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Pregnancy / Newborn .. what would you like to be able to monitor?

(7 Posts)
MayfairMummy Fri 19-Aug-11 11:12:52

DP is currently doing a project on monitoring health etc of pregnant women, and probably newborns... I'm trying to compile a list of all the things that would be really nice to know without having to visit the doctor (eg blood pressure), or do the fiddly stuff like writing down how often/long your contractions are (24 hour labour anyone else?). It doesn't matter if these things don't exist (yet), but I'd love help on knowing what you'd like to monitor... some of my personal favourites would be..

- built in contraction monitoring on my tens machine
- automatic weight tracking as my pregnancy progresses (preferably while getting a seated massage grin
- fetal heartrate monitoring from early on so I don't have to convince the midwife that i'm not 4 weeks out on my dates, and therefore should expect a heartrate.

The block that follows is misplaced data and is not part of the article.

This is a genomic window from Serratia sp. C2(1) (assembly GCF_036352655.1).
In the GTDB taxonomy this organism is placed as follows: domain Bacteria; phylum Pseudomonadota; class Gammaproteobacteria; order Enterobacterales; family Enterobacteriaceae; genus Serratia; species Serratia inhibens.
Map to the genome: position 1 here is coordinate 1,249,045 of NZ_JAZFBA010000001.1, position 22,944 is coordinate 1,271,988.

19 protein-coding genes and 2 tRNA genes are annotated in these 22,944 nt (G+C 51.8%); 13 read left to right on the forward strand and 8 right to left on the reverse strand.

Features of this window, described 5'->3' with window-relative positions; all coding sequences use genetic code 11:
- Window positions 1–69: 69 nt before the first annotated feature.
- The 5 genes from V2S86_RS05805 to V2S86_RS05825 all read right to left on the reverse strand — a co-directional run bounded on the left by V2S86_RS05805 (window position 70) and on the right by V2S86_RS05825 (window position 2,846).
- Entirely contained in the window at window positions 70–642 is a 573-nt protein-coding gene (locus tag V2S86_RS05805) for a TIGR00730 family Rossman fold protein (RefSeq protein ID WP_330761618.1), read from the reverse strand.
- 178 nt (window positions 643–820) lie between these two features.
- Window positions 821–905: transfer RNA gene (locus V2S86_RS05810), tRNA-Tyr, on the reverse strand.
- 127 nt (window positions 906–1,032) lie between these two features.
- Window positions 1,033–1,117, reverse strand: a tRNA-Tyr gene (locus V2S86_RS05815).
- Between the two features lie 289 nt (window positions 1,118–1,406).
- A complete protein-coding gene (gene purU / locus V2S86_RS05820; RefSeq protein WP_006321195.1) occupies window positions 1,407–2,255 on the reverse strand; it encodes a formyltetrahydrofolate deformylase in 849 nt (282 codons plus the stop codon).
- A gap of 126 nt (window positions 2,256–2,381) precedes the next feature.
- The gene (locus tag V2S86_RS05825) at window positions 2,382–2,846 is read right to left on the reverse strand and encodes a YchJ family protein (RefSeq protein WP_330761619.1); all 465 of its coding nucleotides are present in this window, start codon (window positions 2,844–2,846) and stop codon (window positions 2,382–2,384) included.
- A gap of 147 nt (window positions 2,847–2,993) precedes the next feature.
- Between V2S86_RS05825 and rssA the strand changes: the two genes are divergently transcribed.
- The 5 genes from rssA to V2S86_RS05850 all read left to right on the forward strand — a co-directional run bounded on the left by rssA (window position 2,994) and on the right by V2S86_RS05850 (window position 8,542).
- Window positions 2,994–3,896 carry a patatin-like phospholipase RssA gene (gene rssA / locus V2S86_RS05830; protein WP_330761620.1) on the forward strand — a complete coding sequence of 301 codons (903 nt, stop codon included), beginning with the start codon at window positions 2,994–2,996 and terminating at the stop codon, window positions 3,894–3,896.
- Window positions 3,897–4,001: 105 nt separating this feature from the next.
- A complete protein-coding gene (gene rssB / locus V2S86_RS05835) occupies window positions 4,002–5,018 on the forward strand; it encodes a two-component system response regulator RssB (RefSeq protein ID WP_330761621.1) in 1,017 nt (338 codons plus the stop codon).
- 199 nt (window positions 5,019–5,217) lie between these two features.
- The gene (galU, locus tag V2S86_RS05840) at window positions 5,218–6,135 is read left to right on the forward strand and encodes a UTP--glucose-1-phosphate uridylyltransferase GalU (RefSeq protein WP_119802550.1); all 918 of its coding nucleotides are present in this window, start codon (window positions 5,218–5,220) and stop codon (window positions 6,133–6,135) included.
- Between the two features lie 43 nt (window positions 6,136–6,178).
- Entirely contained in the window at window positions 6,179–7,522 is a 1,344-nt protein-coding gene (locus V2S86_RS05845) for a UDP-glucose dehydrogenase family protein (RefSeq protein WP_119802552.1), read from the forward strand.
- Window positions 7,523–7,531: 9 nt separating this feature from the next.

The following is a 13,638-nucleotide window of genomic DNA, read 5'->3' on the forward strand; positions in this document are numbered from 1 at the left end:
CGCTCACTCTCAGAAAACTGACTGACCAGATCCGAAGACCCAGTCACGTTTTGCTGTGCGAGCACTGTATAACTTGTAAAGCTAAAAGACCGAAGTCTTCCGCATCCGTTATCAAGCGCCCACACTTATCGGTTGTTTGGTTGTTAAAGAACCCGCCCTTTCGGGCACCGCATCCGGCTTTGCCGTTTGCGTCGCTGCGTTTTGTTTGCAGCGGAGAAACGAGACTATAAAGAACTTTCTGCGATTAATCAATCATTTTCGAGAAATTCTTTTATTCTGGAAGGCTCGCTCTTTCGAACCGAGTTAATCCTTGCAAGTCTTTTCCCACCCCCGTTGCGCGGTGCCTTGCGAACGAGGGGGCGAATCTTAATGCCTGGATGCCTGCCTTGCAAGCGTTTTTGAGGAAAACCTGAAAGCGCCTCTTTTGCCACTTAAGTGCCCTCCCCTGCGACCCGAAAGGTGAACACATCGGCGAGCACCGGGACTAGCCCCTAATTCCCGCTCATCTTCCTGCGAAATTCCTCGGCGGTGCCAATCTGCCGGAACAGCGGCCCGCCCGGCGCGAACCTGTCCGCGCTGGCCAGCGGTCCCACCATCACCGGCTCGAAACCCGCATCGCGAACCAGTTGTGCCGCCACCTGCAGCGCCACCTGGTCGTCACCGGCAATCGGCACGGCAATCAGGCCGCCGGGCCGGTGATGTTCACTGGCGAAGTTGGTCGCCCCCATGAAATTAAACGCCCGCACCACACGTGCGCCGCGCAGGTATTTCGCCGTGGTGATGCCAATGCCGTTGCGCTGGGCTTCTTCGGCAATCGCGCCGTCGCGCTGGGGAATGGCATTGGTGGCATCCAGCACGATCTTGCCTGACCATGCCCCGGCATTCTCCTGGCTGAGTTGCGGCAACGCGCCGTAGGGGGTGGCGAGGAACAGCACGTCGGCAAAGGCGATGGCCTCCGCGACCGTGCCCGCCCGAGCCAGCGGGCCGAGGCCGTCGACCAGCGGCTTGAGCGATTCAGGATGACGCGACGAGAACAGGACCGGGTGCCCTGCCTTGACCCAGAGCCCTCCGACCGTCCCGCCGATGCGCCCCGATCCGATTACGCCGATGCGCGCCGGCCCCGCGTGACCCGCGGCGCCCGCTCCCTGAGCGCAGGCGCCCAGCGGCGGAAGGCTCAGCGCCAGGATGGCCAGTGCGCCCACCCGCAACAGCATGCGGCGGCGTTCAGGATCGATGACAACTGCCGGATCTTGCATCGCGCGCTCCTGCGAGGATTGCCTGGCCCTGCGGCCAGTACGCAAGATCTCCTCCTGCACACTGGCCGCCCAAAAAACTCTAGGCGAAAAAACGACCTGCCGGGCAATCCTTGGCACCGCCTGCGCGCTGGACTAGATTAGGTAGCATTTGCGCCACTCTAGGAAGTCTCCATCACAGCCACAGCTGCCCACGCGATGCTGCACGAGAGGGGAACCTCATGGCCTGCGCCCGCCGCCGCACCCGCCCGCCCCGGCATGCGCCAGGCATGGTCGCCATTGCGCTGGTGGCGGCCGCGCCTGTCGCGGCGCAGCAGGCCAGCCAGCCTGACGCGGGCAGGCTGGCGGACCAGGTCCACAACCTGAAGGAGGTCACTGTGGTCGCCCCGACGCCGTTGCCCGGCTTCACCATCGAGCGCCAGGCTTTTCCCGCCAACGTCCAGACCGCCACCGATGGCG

- blood pressure monitoring so when the ambulance man tells me i'm not in blood loss shock, it's just a panic attack, I can point out my heartrate is only 60/36.

Anything you'd like to know? For babies too, please :-)

benne81 Fri 19-Aug-11 14:38:20

Sorry but all sounds a bit dangerous to my ears (but maybe I'm reading it wrong).

I don't really think that self monitoring of things like BP/fetal heart rate/ contractions on TENS machione would be that useful. I think it would just raise anxiety levels in women and lead to more visits to midwife/ GP.

Lots of these things need a certain degree of knowledge and understanding to be able to assess if people should be concerned and I would be worried about people not being able to identify when they should get help and be falsely reassured.

A definite no to the automatic weight tracking!!!